Speaking about adoption with young children is a difficult (yet necessary) task. In the realm of adoption literature, there are many books that discuss exactly how to bring up the subject. Some books, such as “All About Adoption” or “Lucy’s Family Tree”, are even written to be a starting point for speaking with children about adoption. However, these books are all intended for the adoptive parent and adoptee sides of the adoption triad. Despite this, there is one book that is written for expectant and birth families. Sam’s Sister by Juliet C. Bond is a children’s adoption book that is told from the perspective of Rosa, a five-year-old girl. When

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Book Review – Secret Thoughts of an Adoptive Mother

While it is true that the adoption process is simply another way to start and grow a family, to say that it is completely equal with having a biological child is inaccurate. The truth is that for many adoptive parents, adoption is a traumatic and grief-worthy experience that affects families in completely different ways than . This is the idea that author Jana Wolff touches upon in her book, “Secret Thoughts of an Adoptive Mother.” Wolff bases this book off of her own experiences as she went through infertility treatments, making the decision to adopt, and ultimately adopting a child. As the title indicates, this book is an anthology of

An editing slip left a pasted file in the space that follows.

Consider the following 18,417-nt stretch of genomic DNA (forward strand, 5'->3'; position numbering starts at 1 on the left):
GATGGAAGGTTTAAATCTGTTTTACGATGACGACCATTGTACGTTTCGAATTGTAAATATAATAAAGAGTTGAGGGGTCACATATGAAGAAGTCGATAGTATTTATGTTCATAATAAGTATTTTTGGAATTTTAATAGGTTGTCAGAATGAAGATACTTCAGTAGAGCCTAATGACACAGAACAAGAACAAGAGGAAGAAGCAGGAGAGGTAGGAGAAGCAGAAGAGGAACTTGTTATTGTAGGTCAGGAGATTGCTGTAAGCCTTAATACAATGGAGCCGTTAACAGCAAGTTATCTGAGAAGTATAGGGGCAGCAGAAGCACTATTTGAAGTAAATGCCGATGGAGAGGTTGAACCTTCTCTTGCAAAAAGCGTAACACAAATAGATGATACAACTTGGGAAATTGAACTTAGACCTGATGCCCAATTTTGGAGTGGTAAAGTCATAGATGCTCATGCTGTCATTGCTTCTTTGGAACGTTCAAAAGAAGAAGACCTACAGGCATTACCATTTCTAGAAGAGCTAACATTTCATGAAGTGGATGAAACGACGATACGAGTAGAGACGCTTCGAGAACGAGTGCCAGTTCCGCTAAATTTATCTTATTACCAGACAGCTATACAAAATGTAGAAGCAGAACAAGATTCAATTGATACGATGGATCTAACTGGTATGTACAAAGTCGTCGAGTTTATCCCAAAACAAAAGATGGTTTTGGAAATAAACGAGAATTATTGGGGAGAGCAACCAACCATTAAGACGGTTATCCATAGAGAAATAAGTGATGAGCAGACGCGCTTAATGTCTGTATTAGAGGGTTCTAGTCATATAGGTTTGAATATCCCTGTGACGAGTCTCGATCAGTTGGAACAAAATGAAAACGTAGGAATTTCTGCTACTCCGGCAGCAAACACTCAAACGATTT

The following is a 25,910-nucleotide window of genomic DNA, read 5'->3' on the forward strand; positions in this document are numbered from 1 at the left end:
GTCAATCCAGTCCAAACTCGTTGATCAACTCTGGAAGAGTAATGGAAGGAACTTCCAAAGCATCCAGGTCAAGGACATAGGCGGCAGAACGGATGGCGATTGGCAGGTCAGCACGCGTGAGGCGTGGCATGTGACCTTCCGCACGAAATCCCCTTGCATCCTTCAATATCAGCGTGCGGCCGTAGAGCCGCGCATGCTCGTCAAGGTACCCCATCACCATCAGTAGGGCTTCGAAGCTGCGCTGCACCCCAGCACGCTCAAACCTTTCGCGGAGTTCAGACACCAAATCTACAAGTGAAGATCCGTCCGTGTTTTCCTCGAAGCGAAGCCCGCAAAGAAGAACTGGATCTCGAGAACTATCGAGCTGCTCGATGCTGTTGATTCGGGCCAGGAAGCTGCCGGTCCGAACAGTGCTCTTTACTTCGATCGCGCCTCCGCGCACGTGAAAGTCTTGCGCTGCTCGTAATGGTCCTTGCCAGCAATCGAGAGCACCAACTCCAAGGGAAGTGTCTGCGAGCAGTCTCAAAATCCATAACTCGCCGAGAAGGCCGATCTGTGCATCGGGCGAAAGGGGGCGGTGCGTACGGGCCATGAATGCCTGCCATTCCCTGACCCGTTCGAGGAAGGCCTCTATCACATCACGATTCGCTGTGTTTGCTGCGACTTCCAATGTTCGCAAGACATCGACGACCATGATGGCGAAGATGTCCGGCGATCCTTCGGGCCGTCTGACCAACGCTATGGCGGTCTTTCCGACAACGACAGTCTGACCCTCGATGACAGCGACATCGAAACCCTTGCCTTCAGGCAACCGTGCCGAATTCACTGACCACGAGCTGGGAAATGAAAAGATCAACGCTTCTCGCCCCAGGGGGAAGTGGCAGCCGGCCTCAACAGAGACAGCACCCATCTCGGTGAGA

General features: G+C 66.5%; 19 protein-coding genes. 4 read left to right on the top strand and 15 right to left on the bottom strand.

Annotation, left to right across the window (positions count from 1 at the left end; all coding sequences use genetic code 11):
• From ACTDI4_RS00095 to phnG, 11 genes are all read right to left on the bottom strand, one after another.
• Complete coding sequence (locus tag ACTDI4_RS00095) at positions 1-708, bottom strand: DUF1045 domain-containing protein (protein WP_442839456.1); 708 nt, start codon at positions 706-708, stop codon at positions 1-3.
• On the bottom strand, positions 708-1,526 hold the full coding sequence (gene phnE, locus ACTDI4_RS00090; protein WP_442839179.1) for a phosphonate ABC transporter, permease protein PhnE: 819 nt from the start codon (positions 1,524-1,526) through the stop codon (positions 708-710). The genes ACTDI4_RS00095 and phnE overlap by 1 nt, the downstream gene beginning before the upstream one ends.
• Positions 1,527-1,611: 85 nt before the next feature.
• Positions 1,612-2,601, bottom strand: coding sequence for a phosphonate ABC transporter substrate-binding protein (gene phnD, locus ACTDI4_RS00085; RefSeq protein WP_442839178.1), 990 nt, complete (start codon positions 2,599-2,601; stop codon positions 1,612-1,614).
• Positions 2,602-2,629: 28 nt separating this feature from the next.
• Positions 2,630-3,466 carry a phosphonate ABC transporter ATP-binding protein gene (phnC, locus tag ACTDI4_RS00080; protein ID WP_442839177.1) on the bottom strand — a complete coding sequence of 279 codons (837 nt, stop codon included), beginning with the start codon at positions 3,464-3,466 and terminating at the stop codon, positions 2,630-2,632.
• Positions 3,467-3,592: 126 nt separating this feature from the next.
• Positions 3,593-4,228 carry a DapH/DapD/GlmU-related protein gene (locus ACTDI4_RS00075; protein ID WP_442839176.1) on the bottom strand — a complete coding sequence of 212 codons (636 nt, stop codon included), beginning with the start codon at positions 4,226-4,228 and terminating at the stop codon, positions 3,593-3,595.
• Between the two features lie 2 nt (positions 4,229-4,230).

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Dim Sum, Bagels, and Grits – Book Review

This book, published in 2001, was one of the first books in adoption literature that speaks directly to the multicultural family and still remains to be one of the leading books on this topic today. The author of this boo, Myra Alperson, draws from her own experience of adopting her daughter Sadie ZhenZhen Alperson from China in addition to extensive research and input from other multicultural families. As the title states, “Dim Sum, Bagels, and Grits” can be used as a sourcebook for families that offers advice on shaping a household that includes more than one culture. While Alperson’s experience only involves the Chinese-American cultures, this book provides statements from

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Free Resource – “Infertility – A Personal and Professional Overview Part 1”